Reminiscences of a Southern Hospital, by Its Matron cover

Reminiscences of a Southern Hospital, by Its Matron

Phoebe Yates Pember (1823-1913)

1. 1 - His Mammy's Soup; The Whiskey Barrel
2. 2 - Our Daily Trials; Sober Ladies Wanted
3. 3 - Sad Letters; State Peculiarities and Differences
4. 4 - Hopeless Inebriates; What Constitutes a Lady?
5. 5 - Rat Surgeons; Vaccination
6. 6 - Prisoners of War
7. 7 - My Furlough; Importance of Hairpins
8. 8 - Burning of the City; Entrance of the Federal Army
9. 9 - Last Scenes

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Summary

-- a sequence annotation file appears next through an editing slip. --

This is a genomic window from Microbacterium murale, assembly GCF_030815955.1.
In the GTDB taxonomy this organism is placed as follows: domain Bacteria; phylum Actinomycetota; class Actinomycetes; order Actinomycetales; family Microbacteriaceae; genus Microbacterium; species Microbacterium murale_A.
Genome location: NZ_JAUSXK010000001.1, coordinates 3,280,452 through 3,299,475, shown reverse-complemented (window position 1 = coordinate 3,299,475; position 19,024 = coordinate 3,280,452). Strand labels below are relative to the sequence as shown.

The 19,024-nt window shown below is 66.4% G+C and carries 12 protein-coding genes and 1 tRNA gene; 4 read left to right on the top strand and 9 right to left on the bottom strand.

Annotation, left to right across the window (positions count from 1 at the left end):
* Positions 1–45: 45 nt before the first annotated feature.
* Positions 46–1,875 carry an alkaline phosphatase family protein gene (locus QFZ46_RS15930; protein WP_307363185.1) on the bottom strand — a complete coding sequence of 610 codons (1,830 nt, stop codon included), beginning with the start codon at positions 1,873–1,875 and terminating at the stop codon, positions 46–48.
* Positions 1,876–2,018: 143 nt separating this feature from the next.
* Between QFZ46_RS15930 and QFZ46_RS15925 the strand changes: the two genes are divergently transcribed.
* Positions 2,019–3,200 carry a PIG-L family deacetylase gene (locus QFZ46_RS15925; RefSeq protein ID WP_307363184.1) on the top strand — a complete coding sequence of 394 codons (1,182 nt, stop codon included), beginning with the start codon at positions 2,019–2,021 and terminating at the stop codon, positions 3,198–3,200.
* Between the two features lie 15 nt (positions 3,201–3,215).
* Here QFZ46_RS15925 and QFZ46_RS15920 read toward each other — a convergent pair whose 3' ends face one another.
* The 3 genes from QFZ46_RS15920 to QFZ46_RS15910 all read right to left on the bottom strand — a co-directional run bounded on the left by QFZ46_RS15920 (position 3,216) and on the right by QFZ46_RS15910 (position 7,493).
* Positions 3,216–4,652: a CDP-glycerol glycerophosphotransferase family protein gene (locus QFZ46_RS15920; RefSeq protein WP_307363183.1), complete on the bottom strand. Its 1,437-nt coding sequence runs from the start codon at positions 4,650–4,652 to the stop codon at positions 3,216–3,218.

Phoebe Yates Pember served as a matron in the Confederate Chimborazo military hospital in Richmond, Virginia, during the Civil War, overseeing a dietary kitchen serving meals to 300 or more wounded soldiers daily. Reminiscences of a Southern Hospital is her vivid recounting of hospital life and of her tribulations (and personal growth) as a female administrator. To follow her from day one, when she is greeted with “ill-repressed disgust” that “one of them had come,” and she, herself, “could only understand that the position was one which dove-tailed the offices of housekeeper and cook” to the day when she as exerts control over the hospital’s “medicinal whiskey barrel” is to watch a woman find herself. Besides describing “daily scenes of pathos,” Pember gives a horrifying account of the prisoner exchange of November 1864 (“living and dead . . . not distinguishable”), and also of the evacuation and burning of Richmond in 1865. Her memoirs were serialized in Cosmopolite magazine in 1866, then reprinted in book form in 1879 under the title A Southern Woman’s Story. Pember was honored by the US Postal Service with a stamp in 1995.